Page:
A brain injury occurs when the head suffers a certain trauma. The trauma may come in the form of a jolt, blow, bump or even a penetrating head injury. Traumatic brain injuries can range all the way from mild brain injuries like concussions, which account for a majority of traumatic brain injuries recorded in the United States each year, to more severe brain injuries that can leave a person in a vegetative state.
According to the Centers for Disease Control and Prevention, falls are the leading cause of traumatic brain injury. The agency estimates that between 2006 and 2010, fall accidents accounted for approximately 40% of all brain injuries that were recorded in the United States.
What makes a fall even more dangerous is that young people, as well as seniors are equally susceptible to falls. Unlike other brain injury causes like motor vehicle accidents that are much more likely to affect young male motorists, fall accidents can also impact young children. It is reported that 55% of brain injuries among children between the ages of 1 and 14 were caused by fall accidents. In addition, more than 81% of the injuries caused in seniors above the age of 65 were caused by falls.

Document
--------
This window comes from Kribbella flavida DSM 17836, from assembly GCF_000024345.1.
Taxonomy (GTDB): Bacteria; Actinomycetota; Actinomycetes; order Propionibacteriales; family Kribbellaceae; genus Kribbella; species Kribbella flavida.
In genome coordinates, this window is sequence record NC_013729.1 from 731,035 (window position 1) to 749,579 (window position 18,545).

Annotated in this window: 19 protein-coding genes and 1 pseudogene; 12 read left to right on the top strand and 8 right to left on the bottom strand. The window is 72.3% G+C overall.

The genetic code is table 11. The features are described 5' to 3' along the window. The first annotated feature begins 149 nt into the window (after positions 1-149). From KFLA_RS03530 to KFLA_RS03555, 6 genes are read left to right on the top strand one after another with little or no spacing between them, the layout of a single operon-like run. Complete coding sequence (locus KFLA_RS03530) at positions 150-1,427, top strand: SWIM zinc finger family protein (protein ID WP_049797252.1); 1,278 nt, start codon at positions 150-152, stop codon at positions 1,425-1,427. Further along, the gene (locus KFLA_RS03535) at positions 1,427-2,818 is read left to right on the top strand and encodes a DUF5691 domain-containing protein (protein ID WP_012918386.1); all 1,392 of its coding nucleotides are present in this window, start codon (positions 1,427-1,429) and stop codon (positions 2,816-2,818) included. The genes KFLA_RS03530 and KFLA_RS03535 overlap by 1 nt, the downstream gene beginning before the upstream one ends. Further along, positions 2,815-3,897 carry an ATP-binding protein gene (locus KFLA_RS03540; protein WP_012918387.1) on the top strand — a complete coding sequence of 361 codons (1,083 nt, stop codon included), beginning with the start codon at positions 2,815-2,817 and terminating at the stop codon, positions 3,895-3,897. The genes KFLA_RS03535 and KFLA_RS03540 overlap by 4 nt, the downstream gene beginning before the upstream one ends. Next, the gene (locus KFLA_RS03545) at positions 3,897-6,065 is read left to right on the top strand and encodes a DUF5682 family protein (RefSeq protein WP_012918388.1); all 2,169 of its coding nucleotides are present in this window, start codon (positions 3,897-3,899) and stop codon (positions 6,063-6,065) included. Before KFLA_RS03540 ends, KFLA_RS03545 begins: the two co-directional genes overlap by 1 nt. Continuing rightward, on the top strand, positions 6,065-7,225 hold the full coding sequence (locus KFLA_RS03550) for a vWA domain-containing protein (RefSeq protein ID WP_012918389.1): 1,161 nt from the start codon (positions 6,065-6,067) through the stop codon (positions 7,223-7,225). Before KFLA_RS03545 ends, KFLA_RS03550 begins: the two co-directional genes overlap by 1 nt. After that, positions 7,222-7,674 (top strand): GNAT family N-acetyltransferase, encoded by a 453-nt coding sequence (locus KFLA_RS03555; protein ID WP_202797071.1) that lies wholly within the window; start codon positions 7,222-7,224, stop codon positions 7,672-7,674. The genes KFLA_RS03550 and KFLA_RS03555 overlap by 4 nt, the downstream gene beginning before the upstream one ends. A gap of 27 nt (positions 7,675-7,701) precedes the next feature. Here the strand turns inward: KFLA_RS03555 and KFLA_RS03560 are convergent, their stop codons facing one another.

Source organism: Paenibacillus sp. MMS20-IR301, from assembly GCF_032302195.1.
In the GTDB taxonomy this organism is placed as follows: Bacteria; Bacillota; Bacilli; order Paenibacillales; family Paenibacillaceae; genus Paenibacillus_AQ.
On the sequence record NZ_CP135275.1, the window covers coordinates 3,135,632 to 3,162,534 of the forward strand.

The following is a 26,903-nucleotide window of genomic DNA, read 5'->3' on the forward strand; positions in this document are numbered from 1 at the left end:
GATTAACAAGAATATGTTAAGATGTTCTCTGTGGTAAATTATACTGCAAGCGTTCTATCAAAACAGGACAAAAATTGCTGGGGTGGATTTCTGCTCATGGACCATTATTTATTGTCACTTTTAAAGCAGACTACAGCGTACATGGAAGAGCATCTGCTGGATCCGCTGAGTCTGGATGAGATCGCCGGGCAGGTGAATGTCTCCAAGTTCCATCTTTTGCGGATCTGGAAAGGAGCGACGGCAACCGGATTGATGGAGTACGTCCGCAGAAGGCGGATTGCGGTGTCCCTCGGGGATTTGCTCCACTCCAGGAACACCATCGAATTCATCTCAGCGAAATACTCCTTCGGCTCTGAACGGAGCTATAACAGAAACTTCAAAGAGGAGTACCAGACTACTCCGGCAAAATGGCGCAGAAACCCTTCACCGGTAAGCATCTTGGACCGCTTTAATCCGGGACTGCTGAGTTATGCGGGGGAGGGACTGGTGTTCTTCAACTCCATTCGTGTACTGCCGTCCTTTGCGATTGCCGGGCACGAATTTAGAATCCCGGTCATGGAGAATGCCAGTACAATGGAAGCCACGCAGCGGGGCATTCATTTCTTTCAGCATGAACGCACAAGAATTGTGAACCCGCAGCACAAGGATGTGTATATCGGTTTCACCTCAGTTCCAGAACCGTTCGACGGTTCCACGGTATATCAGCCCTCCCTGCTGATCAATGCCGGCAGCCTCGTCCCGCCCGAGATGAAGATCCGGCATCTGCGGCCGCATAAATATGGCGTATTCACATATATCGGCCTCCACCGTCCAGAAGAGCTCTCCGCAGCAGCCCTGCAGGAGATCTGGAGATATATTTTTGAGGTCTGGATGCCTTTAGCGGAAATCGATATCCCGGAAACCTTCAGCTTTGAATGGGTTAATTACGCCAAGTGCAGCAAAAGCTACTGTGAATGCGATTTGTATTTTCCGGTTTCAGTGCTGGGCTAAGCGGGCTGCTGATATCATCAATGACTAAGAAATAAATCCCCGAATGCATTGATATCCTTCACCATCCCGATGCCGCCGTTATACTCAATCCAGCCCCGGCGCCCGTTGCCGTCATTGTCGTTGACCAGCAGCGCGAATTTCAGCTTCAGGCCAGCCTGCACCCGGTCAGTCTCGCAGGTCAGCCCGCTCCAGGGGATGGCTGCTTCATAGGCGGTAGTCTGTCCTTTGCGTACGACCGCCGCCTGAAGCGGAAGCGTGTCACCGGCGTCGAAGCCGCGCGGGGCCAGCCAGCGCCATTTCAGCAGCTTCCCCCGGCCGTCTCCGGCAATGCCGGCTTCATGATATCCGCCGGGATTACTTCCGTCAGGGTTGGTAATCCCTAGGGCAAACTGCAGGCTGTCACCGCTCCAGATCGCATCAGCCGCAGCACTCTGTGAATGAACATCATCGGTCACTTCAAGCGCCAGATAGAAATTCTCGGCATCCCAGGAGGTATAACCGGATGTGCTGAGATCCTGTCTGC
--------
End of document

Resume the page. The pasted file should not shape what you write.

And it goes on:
Among seniors above the age of 65, falls are a major cause of TBI-related fatalities. Among children between the age of the 1 and 14, falls are a leading cause of TBI-related hospitalization. No matter what age group you find yourself, you’re much more likely to suffer a traumatic brain injury that results in hospitalization or death in a fall accident than any other TBI factor.
Other factors contributing to brain injury include motor vehicle accidents, assaults, and blows to the head. Motor vehicle accidents contribute to 40% of brain injury cases in the United States, while 10.7% of cases are linked to assaults. Cases in which persons who are struck by an object on the head by an object accounted for approximately 50.5% of all TBI cases in the United States.
If you are a senior, reduce the risk of suffering a fall that causes a brain injury by performing exercises that help to boost balance, gait and coordination. Get your eyesight checked regularly, and be extra careful about walking up and down stairs. Make sure that your home is well – illuminated, especially corridors, and stairways. Remove extension cords from the floor and any area rugs that can pose a tripping hazard in the home.
The Indiana brain injury lawyers at Montross Miller Muller Mendelson & Kennedy, LLP represent persons who have suffered brain injuries across Indiana.